Your browser creates history entries when you navigate around the web. These entries are used when you want to go back or if you visited a page before and forget what it was called.

When updating a page with JavaScript, you can create a consistent user experience with the History Web API.

To send a user back to the previous page in their history you can use window.history.back().

You can also add, remove or edit history entries with two main methods, window.history.pushState() and window.history.replaceState().

They both achieve similar goals, both methods will let the user share or bookmark the current page.

The main difference between them is the experience a user will have when using their history afterwards, for instance when they press ‘back’ or when they browse their history.

pushState

window.history.pushState() adds new entries to the users’ history.

If you were to use pushState() three times, a user would have to press ‘back’ in their browser three times to get to where they started.

If your browser’s history were implemented using the History Web API, this method would be used when users click a regular link to visit a new page.

When to use pushSate

  • the majority of the content in page has been updated
  • if you would give the page a different <h1> or <title>

Examples of pushState

Note on accessibility: The example libraries take care to re-introduce some of the behaviours that the browser has by default such as setting the focus and scroll position. If you decide to use pushState without a router, ensure you take this into account.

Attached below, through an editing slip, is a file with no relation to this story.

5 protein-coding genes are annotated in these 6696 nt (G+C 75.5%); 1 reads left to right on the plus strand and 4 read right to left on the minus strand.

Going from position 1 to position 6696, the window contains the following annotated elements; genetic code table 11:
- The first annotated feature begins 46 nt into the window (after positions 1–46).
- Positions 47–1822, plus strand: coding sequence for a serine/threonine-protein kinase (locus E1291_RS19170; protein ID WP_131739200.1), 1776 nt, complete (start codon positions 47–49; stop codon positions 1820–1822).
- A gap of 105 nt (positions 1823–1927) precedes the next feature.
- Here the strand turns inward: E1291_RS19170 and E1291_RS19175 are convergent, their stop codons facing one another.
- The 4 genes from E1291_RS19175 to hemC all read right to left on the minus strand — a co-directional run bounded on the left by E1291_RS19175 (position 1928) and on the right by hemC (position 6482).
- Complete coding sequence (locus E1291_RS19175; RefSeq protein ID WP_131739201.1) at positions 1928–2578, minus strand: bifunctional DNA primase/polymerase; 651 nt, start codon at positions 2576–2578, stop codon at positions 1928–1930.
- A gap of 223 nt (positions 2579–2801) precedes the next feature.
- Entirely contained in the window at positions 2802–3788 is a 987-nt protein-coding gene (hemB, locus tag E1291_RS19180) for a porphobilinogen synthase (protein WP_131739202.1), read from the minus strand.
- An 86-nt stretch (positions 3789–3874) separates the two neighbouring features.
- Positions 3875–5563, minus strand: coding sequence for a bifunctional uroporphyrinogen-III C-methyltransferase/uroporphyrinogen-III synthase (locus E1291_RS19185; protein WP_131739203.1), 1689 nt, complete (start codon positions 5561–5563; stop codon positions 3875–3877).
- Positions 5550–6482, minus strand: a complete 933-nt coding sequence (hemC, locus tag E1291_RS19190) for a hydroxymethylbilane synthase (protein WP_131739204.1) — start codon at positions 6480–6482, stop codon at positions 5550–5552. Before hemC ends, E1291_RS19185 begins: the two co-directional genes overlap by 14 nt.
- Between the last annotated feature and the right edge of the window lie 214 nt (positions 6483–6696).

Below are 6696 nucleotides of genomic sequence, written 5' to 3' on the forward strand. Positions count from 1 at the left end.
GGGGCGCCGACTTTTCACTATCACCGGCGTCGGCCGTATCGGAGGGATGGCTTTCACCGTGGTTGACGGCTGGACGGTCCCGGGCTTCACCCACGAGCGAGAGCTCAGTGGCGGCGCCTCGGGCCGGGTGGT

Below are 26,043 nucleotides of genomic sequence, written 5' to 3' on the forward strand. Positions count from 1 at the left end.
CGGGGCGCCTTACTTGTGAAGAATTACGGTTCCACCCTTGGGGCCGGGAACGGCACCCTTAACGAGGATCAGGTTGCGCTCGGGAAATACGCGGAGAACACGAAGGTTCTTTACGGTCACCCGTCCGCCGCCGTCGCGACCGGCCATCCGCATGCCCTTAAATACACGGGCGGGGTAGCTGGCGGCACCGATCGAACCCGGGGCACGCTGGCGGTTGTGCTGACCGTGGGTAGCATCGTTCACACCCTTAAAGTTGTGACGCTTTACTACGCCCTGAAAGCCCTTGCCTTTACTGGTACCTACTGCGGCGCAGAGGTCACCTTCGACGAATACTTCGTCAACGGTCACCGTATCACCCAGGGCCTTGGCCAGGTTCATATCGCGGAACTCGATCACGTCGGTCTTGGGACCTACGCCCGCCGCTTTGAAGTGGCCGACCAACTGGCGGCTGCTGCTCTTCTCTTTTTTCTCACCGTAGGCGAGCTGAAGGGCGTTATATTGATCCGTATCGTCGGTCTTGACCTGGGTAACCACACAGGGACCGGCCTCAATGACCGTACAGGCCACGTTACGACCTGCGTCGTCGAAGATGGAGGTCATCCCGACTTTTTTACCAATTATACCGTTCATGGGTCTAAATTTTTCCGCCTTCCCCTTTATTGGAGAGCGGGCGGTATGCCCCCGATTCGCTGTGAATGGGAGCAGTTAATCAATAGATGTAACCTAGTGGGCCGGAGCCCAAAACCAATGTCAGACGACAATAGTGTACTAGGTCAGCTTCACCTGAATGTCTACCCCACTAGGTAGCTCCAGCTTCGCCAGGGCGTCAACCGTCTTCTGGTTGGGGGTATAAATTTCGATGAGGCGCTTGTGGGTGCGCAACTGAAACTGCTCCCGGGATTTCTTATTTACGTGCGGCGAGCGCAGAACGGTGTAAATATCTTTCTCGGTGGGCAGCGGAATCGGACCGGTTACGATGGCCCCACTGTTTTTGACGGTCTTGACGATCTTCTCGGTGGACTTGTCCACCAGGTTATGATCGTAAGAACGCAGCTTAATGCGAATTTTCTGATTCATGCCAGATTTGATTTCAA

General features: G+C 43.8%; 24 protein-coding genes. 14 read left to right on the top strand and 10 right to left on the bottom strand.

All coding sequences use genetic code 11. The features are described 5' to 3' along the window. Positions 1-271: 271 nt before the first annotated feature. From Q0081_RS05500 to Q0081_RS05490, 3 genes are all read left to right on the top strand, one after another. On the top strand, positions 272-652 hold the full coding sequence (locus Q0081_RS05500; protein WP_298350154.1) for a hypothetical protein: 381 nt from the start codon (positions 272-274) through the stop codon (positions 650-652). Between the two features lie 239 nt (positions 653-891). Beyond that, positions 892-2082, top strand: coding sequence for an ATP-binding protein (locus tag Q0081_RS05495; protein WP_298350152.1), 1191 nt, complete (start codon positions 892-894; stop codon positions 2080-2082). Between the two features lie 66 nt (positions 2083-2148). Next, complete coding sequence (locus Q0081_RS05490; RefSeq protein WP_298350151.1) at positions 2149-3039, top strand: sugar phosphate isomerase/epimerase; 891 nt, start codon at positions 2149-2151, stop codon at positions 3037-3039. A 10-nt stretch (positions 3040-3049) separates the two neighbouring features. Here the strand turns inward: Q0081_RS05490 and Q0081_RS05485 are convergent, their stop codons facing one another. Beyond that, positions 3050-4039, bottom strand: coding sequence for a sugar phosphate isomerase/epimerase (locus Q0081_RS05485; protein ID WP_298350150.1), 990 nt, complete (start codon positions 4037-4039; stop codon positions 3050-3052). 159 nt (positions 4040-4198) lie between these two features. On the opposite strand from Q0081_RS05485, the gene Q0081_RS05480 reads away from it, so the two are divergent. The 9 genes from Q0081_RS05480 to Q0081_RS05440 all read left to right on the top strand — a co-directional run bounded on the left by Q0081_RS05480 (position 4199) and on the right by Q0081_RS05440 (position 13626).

replaceState

window.history.replaceState() changes the current history entry.

If you were to use replaceState three times, a user would only have to press back once.

You may decide that you want to keep a user’s state the same when they go ‘back’ to a page, but without adding or changing the history. In these cases you could consider sessionStorage.

When to use replaceState

  • most of the content on the page is the same
  • you want to keep a component in the same state it was when a user decides to come ‘back’ to the page. (See accordions and tabs)
  • the user’s action changes the shape of the data, for example re-ordering a data table or filtering a data table.

You’ll be using replaceState more often, since it tends to work better with components.

Examples of replaceState

Update: Thanks to Adam Silver for a correction around internal anchor links 🙂

Did I miss something, or there a different way of using this API? Send me a tweet @nickcolley